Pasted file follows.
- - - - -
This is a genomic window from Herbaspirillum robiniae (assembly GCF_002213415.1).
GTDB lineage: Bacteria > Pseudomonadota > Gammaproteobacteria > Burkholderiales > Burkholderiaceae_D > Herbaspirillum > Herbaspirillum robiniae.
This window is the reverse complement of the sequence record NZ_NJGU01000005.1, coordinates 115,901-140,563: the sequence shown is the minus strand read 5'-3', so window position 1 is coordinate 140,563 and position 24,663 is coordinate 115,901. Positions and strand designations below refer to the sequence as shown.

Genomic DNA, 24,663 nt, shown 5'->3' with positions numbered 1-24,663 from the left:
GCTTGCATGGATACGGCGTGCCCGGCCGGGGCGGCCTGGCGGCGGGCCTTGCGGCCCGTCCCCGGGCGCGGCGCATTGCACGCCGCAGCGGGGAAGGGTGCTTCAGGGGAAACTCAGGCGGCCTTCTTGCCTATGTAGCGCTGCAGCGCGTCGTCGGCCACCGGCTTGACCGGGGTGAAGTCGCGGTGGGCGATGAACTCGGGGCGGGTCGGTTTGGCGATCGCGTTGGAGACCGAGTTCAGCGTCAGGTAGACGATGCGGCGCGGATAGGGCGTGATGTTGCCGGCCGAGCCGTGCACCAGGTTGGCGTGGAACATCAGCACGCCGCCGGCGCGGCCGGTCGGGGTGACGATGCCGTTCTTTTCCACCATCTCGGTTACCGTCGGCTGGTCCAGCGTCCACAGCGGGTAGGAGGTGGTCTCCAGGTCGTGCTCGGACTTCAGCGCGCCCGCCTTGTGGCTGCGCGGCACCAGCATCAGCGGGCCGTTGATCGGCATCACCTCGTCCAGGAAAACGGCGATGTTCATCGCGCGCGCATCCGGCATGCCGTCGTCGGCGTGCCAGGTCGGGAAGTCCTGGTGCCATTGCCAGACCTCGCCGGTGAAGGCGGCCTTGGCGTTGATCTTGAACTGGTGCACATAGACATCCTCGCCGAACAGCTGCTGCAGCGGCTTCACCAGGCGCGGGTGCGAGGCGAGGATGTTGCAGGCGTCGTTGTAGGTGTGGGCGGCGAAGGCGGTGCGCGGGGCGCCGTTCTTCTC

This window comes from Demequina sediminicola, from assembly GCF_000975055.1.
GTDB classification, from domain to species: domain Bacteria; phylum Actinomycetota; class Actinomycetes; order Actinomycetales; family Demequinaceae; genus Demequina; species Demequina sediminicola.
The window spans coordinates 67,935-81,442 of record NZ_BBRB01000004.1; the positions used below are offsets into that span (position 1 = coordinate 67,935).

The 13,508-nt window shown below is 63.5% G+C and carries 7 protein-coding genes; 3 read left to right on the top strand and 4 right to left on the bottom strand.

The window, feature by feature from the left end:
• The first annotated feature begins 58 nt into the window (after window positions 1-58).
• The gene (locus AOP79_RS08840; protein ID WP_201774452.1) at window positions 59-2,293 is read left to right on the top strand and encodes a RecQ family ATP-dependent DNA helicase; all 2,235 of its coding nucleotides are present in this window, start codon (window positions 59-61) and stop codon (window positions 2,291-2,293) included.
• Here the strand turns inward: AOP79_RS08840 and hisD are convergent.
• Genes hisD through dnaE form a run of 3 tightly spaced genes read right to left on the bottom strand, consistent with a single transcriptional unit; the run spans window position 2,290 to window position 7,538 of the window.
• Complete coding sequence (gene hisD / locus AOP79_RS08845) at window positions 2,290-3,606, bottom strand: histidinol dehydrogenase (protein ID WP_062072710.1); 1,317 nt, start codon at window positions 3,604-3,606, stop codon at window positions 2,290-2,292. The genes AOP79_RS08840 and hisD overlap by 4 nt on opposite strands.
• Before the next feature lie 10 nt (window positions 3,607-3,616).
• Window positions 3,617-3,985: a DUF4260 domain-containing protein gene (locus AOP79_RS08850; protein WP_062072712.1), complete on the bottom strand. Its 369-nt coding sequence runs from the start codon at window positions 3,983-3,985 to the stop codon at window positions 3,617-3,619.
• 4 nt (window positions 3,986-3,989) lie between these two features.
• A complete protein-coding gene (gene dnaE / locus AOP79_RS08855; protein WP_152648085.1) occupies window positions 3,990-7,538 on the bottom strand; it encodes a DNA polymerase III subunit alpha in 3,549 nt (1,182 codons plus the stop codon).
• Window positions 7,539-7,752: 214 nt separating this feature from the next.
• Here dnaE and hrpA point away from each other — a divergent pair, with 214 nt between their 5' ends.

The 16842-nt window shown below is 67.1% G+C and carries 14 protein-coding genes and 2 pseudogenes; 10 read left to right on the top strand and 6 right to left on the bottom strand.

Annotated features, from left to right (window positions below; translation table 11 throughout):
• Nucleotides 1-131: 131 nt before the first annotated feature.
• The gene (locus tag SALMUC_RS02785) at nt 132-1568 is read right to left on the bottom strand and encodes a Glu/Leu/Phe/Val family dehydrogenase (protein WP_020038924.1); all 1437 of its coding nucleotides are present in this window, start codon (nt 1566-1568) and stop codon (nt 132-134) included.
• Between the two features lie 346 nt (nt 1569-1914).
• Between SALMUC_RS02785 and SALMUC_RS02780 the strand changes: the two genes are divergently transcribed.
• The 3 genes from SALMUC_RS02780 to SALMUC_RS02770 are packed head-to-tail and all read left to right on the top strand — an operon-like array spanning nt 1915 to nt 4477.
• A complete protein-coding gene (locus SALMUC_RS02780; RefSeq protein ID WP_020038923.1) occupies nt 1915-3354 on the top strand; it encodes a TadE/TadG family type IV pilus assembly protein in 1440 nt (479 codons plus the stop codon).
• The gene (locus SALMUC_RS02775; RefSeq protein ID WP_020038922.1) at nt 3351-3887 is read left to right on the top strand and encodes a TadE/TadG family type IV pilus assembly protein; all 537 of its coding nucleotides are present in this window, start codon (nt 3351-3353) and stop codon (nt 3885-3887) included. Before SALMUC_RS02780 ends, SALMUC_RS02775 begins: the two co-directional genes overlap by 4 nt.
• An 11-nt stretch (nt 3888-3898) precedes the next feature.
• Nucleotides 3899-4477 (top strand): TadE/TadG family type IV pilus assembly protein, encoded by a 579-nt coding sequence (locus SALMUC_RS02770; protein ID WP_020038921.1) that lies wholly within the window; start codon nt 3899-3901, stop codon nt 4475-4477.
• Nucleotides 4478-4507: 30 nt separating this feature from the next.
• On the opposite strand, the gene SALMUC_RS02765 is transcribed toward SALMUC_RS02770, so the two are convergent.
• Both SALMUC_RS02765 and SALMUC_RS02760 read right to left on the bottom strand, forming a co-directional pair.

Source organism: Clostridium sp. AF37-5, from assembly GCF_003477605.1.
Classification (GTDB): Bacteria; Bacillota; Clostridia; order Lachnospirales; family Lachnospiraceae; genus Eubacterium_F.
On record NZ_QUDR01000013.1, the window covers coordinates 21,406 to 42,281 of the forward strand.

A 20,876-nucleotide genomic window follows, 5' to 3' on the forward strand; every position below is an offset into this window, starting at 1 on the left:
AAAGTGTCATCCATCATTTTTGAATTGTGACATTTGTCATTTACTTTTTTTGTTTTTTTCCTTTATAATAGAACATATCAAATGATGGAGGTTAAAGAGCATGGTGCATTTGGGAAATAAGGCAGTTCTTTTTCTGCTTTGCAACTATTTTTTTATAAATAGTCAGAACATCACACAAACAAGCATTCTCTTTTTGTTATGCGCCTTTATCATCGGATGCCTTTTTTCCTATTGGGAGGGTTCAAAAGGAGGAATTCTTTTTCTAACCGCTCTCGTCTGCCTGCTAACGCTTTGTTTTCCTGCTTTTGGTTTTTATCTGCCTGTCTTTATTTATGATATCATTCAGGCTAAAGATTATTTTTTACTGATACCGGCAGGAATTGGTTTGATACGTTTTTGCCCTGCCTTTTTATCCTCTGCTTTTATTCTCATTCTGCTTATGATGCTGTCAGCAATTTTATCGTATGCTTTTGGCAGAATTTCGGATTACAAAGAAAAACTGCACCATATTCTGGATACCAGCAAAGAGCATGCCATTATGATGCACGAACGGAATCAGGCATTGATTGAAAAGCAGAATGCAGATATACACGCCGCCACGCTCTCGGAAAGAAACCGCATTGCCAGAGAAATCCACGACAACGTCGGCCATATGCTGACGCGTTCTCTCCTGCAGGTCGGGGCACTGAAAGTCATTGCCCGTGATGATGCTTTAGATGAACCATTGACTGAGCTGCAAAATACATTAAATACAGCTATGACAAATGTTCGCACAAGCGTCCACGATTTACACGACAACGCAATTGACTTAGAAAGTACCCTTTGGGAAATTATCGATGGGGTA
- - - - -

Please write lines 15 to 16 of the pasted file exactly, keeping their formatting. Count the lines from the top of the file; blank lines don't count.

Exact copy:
• Complete coding sequence (gene hisD / locus AOP79_RS08845) at window positions 2,290-3,606, bottom strand: histidinol dehydrogenase (protein ID WP_062072710.1); 1,317 nt, start codon at window positions 3,604-3,606, stop codon at window positions 2,290-2,292. The genes AOP79_RS08840 and hisD overlap by 4 nt on opposite strands.
• Before the next feature lie 10 nt (window positions 3,607-3,616).